Local whitebook builders lose out in brand price war

Local whitebook builders lose out in brand price war

Despite the efforts of industry giant, Intel, to push consumers towards built-to-order (BTO) whitebooks, the market remains relatively niche, according to local builders.

Competition from multinationals is intense, particularly at the low-end of the market, where local players are facing stiff competition from HP, Acer and Lenovo.

"Up until 2005 we were selling 2000 notebooks a month, and then the name brands started a price war," Protac International MD, Gary Jeng, said. "That hurt our business a lot and we have dropped to less than 1000 a month.

"We've actually started carrying more items in the middle and high-end to differentiate ourselves. We just can't compete at the low-end."

Intel opened late last year, promoting the benefits of a BTO whitebook and listing local companies which build them.

Bluechip Infotech managing director, Johnson Hsiung, said it was also finding multinational competition tough for its line of BTO whitebooks.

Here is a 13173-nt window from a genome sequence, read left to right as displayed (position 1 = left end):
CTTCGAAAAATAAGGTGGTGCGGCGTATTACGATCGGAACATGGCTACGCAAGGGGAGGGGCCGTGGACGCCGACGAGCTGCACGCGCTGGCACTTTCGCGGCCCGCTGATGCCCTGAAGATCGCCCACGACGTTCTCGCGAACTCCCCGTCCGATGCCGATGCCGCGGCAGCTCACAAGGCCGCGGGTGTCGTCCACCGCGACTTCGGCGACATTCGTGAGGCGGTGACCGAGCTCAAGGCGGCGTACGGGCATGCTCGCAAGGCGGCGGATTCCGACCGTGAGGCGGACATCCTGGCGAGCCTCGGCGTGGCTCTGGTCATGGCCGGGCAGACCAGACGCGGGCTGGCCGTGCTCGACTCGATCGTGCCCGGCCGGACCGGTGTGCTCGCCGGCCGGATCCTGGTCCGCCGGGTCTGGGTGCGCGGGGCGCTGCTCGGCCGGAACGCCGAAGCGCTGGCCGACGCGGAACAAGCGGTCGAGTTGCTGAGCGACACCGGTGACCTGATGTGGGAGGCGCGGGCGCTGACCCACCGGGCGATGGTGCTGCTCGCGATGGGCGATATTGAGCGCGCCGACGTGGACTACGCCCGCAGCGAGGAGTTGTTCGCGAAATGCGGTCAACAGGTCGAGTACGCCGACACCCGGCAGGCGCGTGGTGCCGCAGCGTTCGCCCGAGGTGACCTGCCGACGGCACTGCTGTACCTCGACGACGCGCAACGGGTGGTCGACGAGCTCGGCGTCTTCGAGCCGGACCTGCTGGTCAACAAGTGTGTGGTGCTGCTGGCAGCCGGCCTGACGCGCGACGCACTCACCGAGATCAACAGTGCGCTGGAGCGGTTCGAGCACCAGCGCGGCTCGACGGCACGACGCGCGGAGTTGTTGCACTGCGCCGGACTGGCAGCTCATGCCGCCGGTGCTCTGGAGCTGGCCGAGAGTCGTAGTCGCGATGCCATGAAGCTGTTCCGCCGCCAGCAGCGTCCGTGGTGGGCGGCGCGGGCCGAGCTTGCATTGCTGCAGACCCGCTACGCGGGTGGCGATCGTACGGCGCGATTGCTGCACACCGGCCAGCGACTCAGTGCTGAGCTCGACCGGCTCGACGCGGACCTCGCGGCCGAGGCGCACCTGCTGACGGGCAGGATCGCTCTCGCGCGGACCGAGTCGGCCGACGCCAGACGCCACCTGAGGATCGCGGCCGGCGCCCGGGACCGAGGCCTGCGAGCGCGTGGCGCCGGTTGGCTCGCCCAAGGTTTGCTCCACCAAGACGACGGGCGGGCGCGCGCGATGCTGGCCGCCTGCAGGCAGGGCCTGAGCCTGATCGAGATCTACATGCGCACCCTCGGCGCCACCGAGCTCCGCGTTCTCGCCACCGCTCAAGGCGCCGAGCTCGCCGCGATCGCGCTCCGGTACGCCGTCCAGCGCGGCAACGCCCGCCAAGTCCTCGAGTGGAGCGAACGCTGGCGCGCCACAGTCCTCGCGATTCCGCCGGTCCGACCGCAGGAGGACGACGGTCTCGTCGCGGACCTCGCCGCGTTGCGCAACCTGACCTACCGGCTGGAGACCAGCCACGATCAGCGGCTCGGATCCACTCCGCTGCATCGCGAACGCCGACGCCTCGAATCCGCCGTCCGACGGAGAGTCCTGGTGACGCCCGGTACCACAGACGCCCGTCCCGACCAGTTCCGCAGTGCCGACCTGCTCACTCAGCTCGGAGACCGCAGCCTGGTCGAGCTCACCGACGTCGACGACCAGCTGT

"I know Intel is pushing [BTO whitebooks], but our experience is that end-users have too many brand names to choose from and it's really hard to sell against them," he said. "We do have some resellers with a specific need for BTO, but it's not a mainstream market for us."

Hsiung said customised whitebooks made up less than 25 per cent of Bluechip's total notebook sales.

One local builder embracing Intel's BTO manifesto is Pioneer Computers Australia, which has just completed a 10 month, co-development of an online whitebook configurator for dealers. Claiming the configurator as a first for local whitebook vendors, Pioneer Computers managing director, Jeff Li, said the engine could be rebranded and built into any of its dealer web sites.

"At the moment only Dell has a similar tool. But the big difference is that, unlike the 1-3 per cent dealers make on selling multinational brands, our dealers will make 10 - 20 per cent margin," he said. "We are looking to increase our sales [using the configurator] by 30 per cent."

A spokesperson for Victoria-based distributor, Synnex, said it was also preparing a whitebook configurator which was due this month. The move was part of an increased focus on notebooks in general.

The distributor also carries notebooks from multinationals such as HP and Lenovo.

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